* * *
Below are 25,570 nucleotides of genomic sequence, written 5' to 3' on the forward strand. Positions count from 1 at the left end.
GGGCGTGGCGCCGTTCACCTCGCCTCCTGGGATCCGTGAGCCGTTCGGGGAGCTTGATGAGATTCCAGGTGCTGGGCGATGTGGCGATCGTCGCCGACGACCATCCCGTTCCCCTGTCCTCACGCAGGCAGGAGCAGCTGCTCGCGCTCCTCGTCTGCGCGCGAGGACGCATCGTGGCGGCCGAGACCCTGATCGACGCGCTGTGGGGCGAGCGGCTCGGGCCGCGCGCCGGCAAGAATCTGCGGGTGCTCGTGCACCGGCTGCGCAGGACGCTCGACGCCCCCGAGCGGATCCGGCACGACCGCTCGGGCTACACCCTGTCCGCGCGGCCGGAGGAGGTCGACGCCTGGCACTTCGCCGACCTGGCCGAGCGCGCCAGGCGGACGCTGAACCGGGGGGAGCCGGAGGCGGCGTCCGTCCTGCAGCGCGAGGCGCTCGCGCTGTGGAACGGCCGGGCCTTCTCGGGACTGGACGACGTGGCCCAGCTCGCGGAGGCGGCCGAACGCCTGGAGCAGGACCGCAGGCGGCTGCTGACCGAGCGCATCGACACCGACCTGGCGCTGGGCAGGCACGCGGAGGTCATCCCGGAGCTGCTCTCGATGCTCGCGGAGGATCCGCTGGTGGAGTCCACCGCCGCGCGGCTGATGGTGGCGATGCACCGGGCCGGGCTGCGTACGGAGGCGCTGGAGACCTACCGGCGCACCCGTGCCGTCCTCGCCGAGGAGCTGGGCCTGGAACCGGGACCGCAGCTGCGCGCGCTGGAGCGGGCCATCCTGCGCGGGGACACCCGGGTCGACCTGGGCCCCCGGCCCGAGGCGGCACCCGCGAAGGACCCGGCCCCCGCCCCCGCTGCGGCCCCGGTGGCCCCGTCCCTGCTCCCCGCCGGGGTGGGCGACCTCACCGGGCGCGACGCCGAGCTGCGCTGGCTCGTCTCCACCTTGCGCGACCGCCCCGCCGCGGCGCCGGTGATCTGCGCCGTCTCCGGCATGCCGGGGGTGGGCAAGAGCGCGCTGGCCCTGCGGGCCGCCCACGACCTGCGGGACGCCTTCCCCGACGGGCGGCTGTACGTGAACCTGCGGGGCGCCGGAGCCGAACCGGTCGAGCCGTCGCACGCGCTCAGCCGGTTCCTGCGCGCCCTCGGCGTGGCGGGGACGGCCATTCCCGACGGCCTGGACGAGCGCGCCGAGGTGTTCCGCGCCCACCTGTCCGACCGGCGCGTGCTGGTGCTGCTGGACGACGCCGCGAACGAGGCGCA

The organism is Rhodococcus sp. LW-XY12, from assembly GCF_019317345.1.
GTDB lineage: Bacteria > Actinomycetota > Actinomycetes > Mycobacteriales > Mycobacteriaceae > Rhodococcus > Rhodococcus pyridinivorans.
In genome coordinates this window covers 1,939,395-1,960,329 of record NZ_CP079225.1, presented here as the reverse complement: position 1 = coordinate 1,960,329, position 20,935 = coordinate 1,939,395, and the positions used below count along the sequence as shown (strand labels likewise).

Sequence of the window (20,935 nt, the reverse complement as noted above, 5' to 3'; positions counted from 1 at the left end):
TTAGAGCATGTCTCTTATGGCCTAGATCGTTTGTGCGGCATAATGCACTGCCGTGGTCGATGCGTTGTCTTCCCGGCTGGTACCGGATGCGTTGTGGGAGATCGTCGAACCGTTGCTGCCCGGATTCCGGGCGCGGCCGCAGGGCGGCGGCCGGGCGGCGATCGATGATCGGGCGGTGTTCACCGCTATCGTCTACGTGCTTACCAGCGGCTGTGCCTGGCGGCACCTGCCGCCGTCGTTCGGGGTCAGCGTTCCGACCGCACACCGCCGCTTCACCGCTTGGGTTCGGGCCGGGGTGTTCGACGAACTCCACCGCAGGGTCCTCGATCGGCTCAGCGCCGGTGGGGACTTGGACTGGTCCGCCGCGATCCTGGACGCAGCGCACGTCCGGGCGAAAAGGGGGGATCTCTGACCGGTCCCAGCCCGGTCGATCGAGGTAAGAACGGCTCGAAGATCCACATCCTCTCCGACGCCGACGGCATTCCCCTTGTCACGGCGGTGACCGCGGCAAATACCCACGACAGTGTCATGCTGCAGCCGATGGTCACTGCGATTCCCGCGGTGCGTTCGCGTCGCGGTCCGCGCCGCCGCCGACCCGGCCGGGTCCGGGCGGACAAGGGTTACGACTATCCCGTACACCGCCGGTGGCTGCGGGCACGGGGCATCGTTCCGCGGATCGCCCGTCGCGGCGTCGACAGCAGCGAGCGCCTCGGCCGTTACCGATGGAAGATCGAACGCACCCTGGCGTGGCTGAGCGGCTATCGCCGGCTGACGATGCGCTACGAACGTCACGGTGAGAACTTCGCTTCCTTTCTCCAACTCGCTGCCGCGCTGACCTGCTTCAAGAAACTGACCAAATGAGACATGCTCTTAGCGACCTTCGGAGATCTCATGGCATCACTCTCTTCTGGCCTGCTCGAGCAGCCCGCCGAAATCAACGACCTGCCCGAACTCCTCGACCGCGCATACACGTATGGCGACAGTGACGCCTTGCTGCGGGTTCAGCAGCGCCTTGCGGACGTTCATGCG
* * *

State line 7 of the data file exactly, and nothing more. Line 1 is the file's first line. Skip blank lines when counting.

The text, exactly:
TTAGAGCATGTCTCTTATGGCCTAGATCGTTTGTGCGGCATAATGCACTGCCGTGGTCGATGCGTTGTCTTCCCGGCTGGTACCGGATGCGTTGTGGGAGATCGTCGAACCGTTGCTGCCCGGATTCCGGGCGCGGCCGCAGGGCGGCGGCCGGGCGGCGATCGATGATCGGGCGGTGTTCACCGCTATCGTCTACGTGCTTACCAGCGGCTGTGCCTGGCGGCACCTGCCGCCGTCGTTCGGGGTCAGCGTTCCGACCGCACACCGCCGCTTCACCGCTTGGGTTCGGGCCGGGGTGTTCGACGAACTCCACCGCAGGGTCCTCGATCGGCTCAGCGCCGGTGGGGACTTGGACTGGTCCGCCGCGATCCTGGACGCAGCGCACGTCCGGGCGAAAAGGGGGGATCTCTGACCGGTCCCAGCCCGGTCGATCGAGGTAAGAACGGCTCGAAGATCCACATCCTCTCCGACGCCGACGGCATTCCCCTTGTCACGGCGGTGACCGCGGCAAATACCCACGACAGTGTCATGCTGCAGCCGATGGTCACTGCGATTCCCGCGGTGCGTTCGCGTCGCGGTCCGCGCCGCCGCCGACCCGGCCGGGTCCGGGCGGACAAGGGTTACGACTATCCCGTACACCGCCGGTGGCTGCGGGCACGGGGCATCGTTCCGCGGATCGCCCGTCGCGGCGTCGACAGCAGCGAGCGCCTCGGCCGTTACCGATGGAAGATCGAACGCACCCTGGCGTGGCTGAGCGGCTATCGCCGGCTGACGATGCGCTACGAACGTCACGGTGAGAACTTCGCTTCCTTTCTCCAACTCGCTGCCGCGCTGACCTGCTTCAAGAAACTGACCAAATGAGACATGCTCTTAGCGACCTTCGGAGATCTCATGGCATCACTCTCTTCTGGCCTGCTCGAGCAGCCCGCCGAAATCAACGACCTGCCCGAACTCCTCGACCGCGCATACACGTATGGCGACAGTGACGCCTTGCTGCGGGTTCAGCAGCGCCTTGCGGACGTTCATGCG